When the fixture is closed the pressure pad 43, which initially is spaced below the lid 34 by the action of the compression springs 65 through 68, is moved toward the lower major surface 60 of the lid 34, to a position wherein the upper surface 63 of the pressure pad 43 is closely adjacent to the lower surface of the pressure pad screw 77, and may even be in contact therewith.
Then the pressure pad screw knob 17 is moved clockwise (as seen in top plan view) to turn the pressure pad screw lever 16 and rotate the pressure pad screw 77 to press the pressure pad into higher pressure contact with the upper surface of the integrated circuit to be tested; the pressure so applied being limited to a predetermined range by engagement of the pressure pad screw lever 16 with the pressure pad screw lever stop screw/slide-lock plate screw 19. Then the integrated circuit is tested and the aforementioned procedure is repeated for the next integrated circuit to be tested.
The first embodiment of the invention, as described above, provides a hinge arrangement for opening and closing the test socket assembly, i.e. test fixture. Alternatively, the lid and slide-lock plate may be removed from and installed over the socket without employing such a hinge arrangement. This alternative configuration constitutes the second embodiment of the invention, and is shown in FIGS. 4 and 5, wherein those elements which correspond to elements of FIGS. 1 through 3D are identified by the same numerals followed by the letter "a".
The construction of the embodiment shown in FIGS. 4 and 5 is otherwise essentially the same as in the first embodiment, except that no hinge arrangement is employed, and the pressure pad screw 77a is rotated by a knob 80 rather than the knob 17 and lever 16 used to rotate the screw 77 of the first embodiment.
In the second embodiment, in order to allow removal of the lid 34a (with attached pressure plate 43a) and slide-lock plate 18a, the knob 80 is provided with a non-circular, e.g. hexagonal end which engages a corresponding central hole in the pressure pad screw 77a; and the knob is simply unplugged from the pressure pad screw when the lid and slide-lock plate are to be removed.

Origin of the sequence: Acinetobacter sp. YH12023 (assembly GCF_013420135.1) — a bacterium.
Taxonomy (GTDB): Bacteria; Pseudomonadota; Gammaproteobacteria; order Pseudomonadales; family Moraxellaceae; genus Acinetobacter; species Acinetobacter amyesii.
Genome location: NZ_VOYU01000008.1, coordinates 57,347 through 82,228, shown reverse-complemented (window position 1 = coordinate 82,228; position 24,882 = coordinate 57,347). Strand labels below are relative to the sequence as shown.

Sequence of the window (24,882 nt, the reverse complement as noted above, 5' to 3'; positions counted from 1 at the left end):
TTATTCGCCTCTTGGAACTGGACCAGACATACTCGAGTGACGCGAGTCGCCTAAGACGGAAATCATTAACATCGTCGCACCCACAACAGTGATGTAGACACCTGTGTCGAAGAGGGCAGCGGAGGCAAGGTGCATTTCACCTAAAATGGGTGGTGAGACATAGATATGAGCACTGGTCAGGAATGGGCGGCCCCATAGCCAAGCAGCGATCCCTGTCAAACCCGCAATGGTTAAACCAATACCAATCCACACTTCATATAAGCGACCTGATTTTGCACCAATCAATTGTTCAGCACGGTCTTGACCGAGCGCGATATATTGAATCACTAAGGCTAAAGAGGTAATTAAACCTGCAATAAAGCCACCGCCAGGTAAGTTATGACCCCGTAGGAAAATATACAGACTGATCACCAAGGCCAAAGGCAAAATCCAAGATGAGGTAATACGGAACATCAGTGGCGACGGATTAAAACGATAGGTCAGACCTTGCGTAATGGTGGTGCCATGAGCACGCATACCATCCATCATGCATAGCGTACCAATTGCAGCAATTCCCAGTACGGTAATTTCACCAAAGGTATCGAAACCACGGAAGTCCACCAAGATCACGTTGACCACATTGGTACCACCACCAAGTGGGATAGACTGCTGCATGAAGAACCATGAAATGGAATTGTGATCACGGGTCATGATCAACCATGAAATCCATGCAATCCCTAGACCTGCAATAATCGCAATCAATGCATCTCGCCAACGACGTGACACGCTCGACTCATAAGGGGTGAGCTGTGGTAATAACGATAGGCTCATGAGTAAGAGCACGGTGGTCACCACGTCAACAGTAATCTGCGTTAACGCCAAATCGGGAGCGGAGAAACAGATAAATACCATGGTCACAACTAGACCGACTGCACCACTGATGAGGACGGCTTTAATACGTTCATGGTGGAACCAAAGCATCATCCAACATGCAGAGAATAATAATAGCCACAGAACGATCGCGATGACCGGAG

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|U.S. Classification||439/73, 439/331|
|International Classification||H05K7/10, G01R1/04|
|Cooperative Classification||H05K7/1007, G01R1/0483, G01R1/0466|
|European Classification||G01R1/04S3U, H05K7/10D|
|Jun 12, 1998||AS||Assignment|
Owner name: TWP, INC. TRADING AS TECKNIT, NEW JERSEY
Free format text: ASSIGNMENT OF ASSIGNORS INTEREST;ASSIGNOR:KUNZEL, WALTER ALBERT;REEL/FRAME:009261/0176
Effective date: 19980608
|Jan 8, 2003||FPAY||Fee payment|
Year of fee payment: 4
|Jul 29, 2004||AS||Assignment|
Owner name: TECHNICAL WIRE PRODUCTS, LLC, NEW JERSEY
Free format text: MERGER;ASSIGNOR:TWP, INC., A NEW JERSEY CORPORATION;REEL/FRAME:015621/0468
Effective date: 20031231
|Jun 20, 2007||REMI||Maintenance fee reminder mailed|
|Dec 7, 2007||LAPS||Lapse for failure to pay maintenance fees|
|Jan 29, 2008||FP||Expired due to failure to pay maintenance fee|
Effective date: 20071207